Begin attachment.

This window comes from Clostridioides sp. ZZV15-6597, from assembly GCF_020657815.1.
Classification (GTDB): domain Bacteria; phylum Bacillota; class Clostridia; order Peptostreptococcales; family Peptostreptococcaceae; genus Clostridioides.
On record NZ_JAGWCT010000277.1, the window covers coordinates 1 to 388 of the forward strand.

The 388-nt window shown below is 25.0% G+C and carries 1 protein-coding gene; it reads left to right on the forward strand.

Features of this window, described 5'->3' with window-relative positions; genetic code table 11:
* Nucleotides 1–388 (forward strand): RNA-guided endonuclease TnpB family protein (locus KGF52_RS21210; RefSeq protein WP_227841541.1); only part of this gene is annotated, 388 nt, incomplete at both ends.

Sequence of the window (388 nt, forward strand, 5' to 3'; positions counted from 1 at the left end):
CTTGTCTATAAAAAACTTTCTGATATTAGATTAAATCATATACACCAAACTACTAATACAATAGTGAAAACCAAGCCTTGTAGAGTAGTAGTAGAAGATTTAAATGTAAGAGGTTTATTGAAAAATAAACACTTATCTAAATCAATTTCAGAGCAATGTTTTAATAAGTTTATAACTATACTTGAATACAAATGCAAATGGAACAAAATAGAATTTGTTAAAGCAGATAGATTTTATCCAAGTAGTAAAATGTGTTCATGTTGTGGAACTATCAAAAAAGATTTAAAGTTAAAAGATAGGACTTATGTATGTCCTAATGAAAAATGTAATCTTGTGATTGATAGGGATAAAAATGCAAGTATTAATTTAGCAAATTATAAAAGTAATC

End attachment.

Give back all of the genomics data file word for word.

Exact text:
This window comes from Clostridioides sp. ZZV15-6597, from assembly GCF_020657815.1.
Classification (GTDB): domain Bacteria; phylum Bacillota; class Clostridia; order Peptostreptococcales; family Peptostreptococcaceae; genus Clostridioides.
On record NZ_JAGWCT010000277.1, the window covers coordinates 1 to 388 of the forward strand.

The 388-nt window shown below is 25.0% G+C and carries 1 protein-coding gene; it reads left to right on the forward strand.

Features of this window, described 5'->3' with window-relative positions; genetic code table 11:
* Nucleotides 1–388 (forward strand): RNA-guided endonuclease TnpB family protein (locus KGF52_RS21210; RefSeq protein WP_227841541.1); only part of this gene is annotated, 388 nt, incomplete at both ends.

Sequence of the window (388 nt, forward strand, 5' to 3'; positions counted from 1 at the left end):
CTTGTCTATAAAAAACTTTCTGATATTAGATTAAATCATATACACCAAACTACTAATACAATAGTGAAAACCAAGCCTTGTAGAGTAGTAGTAGAAGATTTAAATGTAAGAGGTTTATTGAAAAATAAACACTTATCTAAATCAATTTCAGAGCAATGTTTTAATAAGTTTATAACTATACTTGAATACAAATGCAAATGGAACAAAATAGAATTTGTTAAAGCAGATAGATTTTATCCAAGTAGTAAAATGTGTTCATGTTGTGGAACTATCAAAAAAGATTTAAAGTTAAAAGATAGGACTTATGTATGTCCTAATGAAAAATGTAATCTTGTGATTGATAGGGATAAAAATGCAAGTATTAATTTAGCAAATTATAAAAGTAATC